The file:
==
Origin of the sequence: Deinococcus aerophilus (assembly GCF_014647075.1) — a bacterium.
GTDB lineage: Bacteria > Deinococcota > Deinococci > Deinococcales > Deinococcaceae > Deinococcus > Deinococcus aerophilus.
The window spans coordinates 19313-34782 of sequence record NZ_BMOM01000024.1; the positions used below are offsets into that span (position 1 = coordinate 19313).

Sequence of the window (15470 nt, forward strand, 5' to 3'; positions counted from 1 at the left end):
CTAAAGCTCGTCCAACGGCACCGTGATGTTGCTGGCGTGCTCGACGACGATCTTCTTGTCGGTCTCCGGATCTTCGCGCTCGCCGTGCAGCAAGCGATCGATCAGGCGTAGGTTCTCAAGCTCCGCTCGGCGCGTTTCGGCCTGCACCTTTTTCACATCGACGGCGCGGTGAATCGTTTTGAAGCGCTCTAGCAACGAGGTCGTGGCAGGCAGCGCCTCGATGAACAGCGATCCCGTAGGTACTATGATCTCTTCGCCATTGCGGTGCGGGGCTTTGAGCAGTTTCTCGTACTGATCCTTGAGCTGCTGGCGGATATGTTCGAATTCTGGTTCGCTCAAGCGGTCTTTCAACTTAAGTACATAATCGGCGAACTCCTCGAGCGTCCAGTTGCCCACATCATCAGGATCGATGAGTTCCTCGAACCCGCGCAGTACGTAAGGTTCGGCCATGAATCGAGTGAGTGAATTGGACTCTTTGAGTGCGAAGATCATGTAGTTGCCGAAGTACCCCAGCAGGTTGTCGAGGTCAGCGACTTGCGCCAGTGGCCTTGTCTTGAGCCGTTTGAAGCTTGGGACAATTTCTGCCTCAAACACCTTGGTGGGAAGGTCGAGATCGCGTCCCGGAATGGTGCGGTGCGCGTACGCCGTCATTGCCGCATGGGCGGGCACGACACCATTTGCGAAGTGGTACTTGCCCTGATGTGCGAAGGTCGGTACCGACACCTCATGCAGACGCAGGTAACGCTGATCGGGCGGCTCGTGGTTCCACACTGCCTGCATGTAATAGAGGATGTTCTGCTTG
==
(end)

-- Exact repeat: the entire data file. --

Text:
Origin of the sequence: Deinococcus aerophilus (assembly GCF_014647075.1) — a bacterium.
GTDB lineage: Bacteria > Deinococcota > Deinococci > Deinococcales > Deinococcaceae > Deinococcus > Deinococcus aerophilus.
The window spans coordinates 19313-34782 of sequence record NZ_BMOM01000024.1; the positions used below are offsets into that span (position 1 = coordinate 19313).

Sequence of the window (15470 nt, forward strand, 5' to 3'; positions counted from 1 at the left end):
CTAAAGCTCGTCCAACGGCACCGTGATGTTGCTGGCGTGCTCGACGACGATCTTCTTGTCGGTCTCCGGATCTTCGCGCTCGCCGTGCAGCAAGCGATCGATCAGGCGTAGGTTCTCAAGCTCCGCTCGGCGCGTTTCGGCCTGCACCTTTTTCACATCGACGGCGCGGTGAATCGTTTTGAAGCGCTCTAGCAACGAGGTCGTGGCAGGCAGCGCCTCGATGAACAGCGATCCCGTAGGTACTATGATCTCTTCGCCATTGCGGTGCGGGGCTTTGAGCAGTTTCTCGTACTGATCCTTGAGCTGCTGGCGGATATGTTCGAATTCTGGTTCGCTCAAGCGGTCTTTCAACTTAAGTACATAATCGGCGAACTCCTCGAGCGTCCAGTTGCCCACATCATCAGGATCGATGAGTTCCTCGAACCCGCGCAGTACGTAAGGTTCGGCCATGAATCGAGTGAGTGAATTGGACTCTTTGAGTGCGAAGATCATGTAGTTGCCGAAGTACCCCAGCAGGTTGTCGAGGTCAGCGACTTGCGCCAGTGGCCTTGTCTTGAGCCGTTTGAAGCTTGGGACAATTTCTGCCTCAAACACCTTGGTGGGAAGGTCGAGATCGCGTCCCGGAATGGTGCGGTGCGCGTACGCCGTCATTGCCGCATGGGCGGGCACGACACCATTTGCGAAGTGGTACTTGCCCTGATGTGCGAAGGTCGGTACCGACACCTCATGCAGACGCAGGTAACGCTGATCGGGCGGCTCGTGGTTCCACACTGCCTGCATGTAATAGAGGATGTTCTGCTTG